IN THE wake of Pope Francis’s support for same-sex civil unions, the response of local leaders of the Cebu Archdiocese is a resounding silence.
The disparity between the pope’s stance and the silence of local Catholic leaders surfaces in the SunStar Cebu report of Wenilyn B. Sabalo on Oct. 22. The Archdiocese of Cebu said it “will wait for the Vatican to issue a clarification” before issuing a statement about same-sex civil unions.
Catholic dogma is rigid in rejecting homosexuality, declaring a homosexual orientation as “objectively disordered;” homosexual acts, as “intrinsically disordered.”
In keeping with dogma, the pope holds the traditional view of marriage as a sacrament entered only by a man and a woman; rejects the belief that a person can choose his or her gender; and advises seminaries to reject priesthood candidates who are gay.
On the other hand, Pope Francis asks Catholics to accept members that conservatives cast as outsiders: divorced or separated women, single parents, couples who cohabit outside of marriage and homosexuals.
Notwithstanding Catholic traditionalists, Filipinos generally favor acceptance of members of the lesbian, gay, bisexual, and transgender (LGBT) community.
In 2013 and then again in 2019, 73 percent of Filipinos responded that “homosexuality should be supported by society” in surveys conducted by the Pew Research Center, reported the news website Rappler on June 25.
Filipinos’ support for homosexuals was highest among Asian neighbors taking part in the survey, followed by Japan at 68 percent. Only nine percent in Indonesia, which is predominantly Muslim, expressed support for homosexuals.
The Pew Research Center study pointed out that, “Despite major changes in laws and norms surrounding the issue of same-sex marriage and the rights of LGBT people around the world, public opinion on the acceptance of homosexuality in society remains sharply divided by country, region, and economic development.”
Of greater consequence to the LGBT community is the conversion of social acceptance into legal and institutional inclusion and support for their human rights and welfare. This was recommended during the Philippine National LGBT Community Dialogue organized by the United Nations Development Programme (UNDP) and the United States Aid for International Development (USAID) in Manila in June 2013.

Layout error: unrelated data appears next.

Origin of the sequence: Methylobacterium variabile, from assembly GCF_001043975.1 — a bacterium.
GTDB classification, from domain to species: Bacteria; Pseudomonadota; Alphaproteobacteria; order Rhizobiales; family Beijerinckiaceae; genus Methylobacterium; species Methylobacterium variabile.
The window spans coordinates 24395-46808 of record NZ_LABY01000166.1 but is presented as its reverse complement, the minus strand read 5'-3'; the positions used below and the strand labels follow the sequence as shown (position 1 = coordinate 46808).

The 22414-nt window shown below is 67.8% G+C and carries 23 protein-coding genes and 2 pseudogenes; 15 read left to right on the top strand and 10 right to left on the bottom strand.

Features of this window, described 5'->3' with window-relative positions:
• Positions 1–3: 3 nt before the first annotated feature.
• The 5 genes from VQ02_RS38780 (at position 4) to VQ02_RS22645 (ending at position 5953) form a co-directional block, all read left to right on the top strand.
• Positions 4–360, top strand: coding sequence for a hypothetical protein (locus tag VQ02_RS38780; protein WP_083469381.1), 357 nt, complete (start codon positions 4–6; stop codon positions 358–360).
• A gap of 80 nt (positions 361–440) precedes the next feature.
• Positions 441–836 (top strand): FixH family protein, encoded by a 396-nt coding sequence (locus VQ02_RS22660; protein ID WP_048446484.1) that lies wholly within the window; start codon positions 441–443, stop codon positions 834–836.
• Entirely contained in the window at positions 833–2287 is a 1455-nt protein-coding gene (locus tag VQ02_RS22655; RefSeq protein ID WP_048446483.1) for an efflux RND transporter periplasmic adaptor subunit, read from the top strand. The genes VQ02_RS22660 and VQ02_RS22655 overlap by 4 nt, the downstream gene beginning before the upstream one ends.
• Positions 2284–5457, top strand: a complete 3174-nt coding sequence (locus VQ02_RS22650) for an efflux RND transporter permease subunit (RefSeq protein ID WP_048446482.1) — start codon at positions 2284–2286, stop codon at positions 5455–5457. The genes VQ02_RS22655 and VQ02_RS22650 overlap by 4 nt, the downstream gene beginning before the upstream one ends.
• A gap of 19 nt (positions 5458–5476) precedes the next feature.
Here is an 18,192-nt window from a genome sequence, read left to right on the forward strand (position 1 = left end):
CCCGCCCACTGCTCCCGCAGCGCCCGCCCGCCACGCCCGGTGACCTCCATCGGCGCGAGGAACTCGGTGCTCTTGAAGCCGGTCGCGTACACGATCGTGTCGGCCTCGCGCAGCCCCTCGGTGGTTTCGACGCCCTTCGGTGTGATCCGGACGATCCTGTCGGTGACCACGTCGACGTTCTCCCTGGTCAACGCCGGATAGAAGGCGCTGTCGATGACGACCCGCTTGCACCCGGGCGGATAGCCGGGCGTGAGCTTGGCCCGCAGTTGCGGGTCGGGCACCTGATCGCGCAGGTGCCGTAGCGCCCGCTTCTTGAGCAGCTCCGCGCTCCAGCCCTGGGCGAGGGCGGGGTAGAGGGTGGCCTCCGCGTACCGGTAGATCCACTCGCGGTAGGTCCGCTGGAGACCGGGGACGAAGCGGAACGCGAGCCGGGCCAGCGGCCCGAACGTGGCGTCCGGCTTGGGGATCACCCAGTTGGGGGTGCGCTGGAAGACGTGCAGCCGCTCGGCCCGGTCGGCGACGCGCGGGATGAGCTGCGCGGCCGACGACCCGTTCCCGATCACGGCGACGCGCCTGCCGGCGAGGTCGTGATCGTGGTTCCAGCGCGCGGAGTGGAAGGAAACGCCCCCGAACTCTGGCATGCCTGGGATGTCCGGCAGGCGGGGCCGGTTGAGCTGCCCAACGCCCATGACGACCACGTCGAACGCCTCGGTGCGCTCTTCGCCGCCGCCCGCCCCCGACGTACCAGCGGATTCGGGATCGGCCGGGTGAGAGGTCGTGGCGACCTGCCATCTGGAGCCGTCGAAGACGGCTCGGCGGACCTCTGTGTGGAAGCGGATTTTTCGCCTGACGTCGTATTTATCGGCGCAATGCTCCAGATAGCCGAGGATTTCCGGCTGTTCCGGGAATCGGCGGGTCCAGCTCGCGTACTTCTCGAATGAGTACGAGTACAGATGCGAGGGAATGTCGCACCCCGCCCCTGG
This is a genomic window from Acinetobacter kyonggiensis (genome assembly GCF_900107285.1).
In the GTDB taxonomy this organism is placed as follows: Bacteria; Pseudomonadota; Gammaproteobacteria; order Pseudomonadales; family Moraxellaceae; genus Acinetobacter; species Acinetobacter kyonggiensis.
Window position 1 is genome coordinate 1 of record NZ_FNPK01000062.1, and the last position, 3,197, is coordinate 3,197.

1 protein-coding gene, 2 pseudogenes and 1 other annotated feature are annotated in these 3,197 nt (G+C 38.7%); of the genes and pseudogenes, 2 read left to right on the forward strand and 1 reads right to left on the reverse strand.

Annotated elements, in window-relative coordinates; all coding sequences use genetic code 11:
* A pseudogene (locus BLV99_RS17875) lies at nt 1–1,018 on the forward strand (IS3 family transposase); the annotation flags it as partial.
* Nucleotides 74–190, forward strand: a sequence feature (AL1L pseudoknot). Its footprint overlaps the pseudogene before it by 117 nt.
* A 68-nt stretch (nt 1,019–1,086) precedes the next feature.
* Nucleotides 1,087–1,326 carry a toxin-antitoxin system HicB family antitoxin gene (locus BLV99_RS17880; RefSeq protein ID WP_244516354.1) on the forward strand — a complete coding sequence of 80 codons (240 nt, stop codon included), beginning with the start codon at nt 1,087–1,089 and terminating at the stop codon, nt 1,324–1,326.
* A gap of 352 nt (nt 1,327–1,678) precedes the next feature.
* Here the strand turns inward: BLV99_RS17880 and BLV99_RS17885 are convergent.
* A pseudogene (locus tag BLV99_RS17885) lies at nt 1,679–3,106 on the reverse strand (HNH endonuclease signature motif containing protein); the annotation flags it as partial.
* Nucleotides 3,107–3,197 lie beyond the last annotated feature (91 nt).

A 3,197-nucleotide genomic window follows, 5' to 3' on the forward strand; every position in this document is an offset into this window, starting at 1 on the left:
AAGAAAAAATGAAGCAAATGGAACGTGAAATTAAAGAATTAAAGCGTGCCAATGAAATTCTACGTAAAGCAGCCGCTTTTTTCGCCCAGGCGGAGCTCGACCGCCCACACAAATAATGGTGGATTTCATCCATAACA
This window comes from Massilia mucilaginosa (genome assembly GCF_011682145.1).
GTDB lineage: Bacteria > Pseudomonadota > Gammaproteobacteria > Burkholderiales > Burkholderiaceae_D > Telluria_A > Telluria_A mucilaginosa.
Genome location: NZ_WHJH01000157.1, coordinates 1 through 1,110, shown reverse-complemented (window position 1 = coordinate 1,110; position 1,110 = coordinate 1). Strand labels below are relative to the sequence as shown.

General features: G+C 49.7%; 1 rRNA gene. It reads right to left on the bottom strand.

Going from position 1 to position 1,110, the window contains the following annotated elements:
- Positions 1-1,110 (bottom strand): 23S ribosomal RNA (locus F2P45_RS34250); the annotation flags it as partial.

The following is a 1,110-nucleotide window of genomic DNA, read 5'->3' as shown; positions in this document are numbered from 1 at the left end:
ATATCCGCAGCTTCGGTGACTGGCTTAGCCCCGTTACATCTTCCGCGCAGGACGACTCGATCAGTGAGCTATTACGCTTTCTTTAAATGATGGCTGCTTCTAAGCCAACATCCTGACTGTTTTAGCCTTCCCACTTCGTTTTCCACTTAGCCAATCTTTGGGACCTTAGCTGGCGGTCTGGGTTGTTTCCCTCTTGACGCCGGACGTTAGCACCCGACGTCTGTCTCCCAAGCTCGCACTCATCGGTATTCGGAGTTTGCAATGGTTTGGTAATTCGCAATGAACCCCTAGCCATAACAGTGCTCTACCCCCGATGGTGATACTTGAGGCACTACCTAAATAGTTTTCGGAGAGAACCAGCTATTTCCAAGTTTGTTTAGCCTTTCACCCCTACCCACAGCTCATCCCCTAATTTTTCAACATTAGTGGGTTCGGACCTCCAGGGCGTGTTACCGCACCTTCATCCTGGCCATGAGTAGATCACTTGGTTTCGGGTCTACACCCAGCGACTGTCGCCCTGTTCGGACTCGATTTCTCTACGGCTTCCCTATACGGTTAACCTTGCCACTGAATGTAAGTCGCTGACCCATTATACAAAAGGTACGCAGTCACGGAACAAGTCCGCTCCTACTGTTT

“Being LGBT in Asia: The Philippines Country Report” documents the participatory review and analysis of the legal and social environment for LGBT persons, particularly in education, health, employment, family affairs, religion, community, media and politics.
While many local government units passed ordinances prohibiting the discrimination of LGBT persons and more companies explicitly adopt gender-sensitive policies in hiring, promotion and office attire, homosexual human rights have yet to be incorporated in curricula implemented in the country’s schools.
Educational institutions must use opportunities for raising the consciousness of youths on gender and sexuality, including enabling their self-protection, vigilance and assertiveness in responding to possible discrimination, harassment and stigma.
In Catholic learning institutions, dogma and conservatism conflict with the understanding of and sensitivity to adolescent sexual transitions, particularly when these deviate from the traditional delineations of male and female genders.
As the UNDP-USAID consultation pointed out: “religion plays a major role in the lives of Filipinos with the strong influence of the Roman Catholic Church.”
The “generally accepting” openness of Filipinos to the LGBT members conflicts with the inflexible stance of the church, which “opposes anti-discrimination policies and sometimes seeks to influence public policy in a negative way,” a divide that continues to affect the human rights and welfare of this vulnerable sector of citizens kept to the margins of society.